A US judge Friday ordered BNP Paribas to pay a record $8.9 billion fine to settle violations of US sanctions linked to Iran and other countries.
Judge Lorna Schofield finalized a sentence that also included a five-year probation and the imposition of a monitor at France's largest bank.
In June 2014, BNP Paribas agreed to plead guilty to criminal charges that it had violated the sanctions, deliberately hiding thousands of transactions with Iran, Sudan and Cuba during 2004-2012 that senior bank officials knew broke US law.
At the time, the bank also agreed to the record penalty. In July the court approved the plea agreement.
Most of the penalty is based on the amount of the illegal transactions BNP handled: $6.4 billion in Sudan, $1.7 billion in Cuba and $650 million in Iran.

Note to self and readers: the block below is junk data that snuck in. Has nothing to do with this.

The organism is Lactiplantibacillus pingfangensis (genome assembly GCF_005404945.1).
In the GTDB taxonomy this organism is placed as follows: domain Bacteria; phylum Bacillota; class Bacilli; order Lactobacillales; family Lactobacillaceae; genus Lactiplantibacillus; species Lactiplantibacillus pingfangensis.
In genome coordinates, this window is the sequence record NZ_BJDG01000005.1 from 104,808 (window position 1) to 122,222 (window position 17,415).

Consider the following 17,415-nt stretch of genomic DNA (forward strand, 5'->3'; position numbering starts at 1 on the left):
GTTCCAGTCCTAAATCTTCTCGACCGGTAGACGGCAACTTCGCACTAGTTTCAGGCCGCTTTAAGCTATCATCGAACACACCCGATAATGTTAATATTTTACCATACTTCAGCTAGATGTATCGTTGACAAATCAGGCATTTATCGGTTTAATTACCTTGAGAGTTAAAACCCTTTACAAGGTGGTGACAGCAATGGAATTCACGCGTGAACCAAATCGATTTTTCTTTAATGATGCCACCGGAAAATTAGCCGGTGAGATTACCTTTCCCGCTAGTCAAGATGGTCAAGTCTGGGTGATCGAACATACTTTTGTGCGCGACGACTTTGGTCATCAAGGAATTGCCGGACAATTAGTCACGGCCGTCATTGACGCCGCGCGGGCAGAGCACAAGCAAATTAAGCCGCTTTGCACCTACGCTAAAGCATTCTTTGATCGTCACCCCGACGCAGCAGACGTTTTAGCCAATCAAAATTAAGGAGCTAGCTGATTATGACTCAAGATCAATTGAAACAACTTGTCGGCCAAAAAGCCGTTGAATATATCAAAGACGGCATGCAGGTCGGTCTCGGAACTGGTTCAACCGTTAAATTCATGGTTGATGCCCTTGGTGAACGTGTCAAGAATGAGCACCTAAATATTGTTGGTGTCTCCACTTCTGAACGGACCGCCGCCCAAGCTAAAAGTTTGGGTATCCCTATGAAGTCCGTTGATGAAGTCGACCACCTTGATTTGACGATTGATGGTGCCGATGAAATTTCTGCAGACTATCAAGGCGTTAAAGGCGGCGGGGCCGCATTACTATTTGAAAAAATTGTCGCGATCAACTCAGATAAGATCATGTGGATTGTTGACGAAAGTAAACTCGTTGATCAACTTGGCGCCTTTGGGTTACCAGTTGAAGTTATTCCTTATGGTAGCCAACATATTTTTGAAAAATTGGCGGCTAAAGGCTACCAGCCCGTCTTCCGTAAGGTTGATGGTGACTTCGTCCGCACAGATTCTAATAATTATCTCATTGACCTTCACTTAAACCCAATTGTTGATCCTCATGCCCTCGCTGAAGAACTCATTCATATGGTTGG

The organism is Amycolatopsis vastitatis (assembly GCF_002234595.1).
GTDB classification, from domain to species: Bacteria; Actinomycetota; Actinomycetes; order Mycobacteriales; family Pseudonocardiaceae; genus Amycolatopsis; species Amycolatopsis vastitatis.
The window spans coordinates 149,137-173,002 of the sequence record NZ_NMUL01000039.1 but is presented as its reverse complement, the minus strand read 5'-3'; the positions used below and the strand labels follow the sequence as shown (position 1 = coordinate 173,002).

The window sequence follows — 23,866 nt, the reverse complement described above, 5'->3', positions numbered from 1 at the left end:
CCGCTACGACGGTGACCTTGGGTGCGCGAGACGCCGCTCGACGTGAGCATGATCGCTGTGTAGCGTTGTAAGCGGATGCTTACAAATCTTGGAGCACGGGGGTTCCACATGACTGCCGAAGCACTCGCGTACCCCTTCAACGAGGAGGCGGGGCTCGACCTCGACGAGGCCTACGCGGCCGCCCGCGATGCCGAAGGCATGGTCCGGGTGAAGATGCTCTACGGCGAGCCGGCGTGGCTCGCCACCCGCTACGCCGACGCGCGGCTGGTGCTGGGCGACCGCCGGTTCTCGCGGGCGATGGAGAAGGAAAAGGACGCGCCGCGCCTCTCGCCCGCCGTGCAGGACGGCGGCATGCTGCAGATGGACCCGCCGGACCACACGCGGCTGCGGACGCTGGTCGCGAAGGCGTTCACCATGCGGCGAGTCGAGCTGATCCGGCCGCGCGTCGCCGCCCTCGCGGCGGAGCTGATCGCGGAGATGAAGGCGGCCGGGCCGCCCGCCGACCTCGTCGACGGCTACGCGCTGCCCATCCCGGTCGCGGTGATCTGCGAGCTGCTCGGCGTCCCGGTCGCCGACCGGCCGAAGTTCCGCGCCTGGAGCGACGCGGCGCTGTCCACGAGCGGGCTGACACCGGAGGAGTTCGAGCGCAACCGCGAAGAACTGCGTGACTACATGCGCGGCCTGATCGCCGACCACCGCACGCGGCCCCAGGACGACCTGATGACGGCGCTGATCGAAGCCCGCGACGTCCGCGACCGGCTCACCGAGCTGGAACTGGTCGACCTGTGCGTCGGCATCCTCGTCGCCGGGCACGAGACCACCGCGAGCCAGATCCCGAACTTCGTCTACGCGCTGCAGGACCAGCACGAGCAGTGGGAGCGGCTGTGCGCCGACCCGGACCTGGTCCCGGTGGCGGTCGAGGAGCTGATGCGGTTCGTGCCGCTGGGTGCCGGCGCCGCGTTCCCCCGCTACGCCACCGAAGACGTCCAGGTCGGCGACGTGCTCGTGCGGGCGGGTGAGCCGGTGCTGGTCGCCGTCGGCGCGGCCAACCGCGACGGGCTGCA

In addition, BNP Paribas will pay $140 million in fines.
BNP Paribas "has taken many steps" to address the violations, the bank's chief counsel, Georges Dirani, told the court.
"There is no question the organization will not tolerate the kind of behavior we saw in this case," the lawyer said.
As part of the court action, the Justice Department announced plans to compensate victims using the proceeds of BNP Paribas's fine.
Justice Department officials said the agency is in the early phases of establishing a program to compensate victims harmed by the regimes in Sudan, Iran and Cuba.
The department will set up a website and collect information from potential claimants for 90 days before announcing next steps, said Jennifer Ambuehl, an official with Justice's office of assets and forfeiture.
Ambuehl said such a compensation program would be "unprecedented" for a case of this kind.
"The government believes it is important to set up a process... for individuals who suffered harm," said Andrew Goldstein, an assistant US Attorney in the Southern District of New York.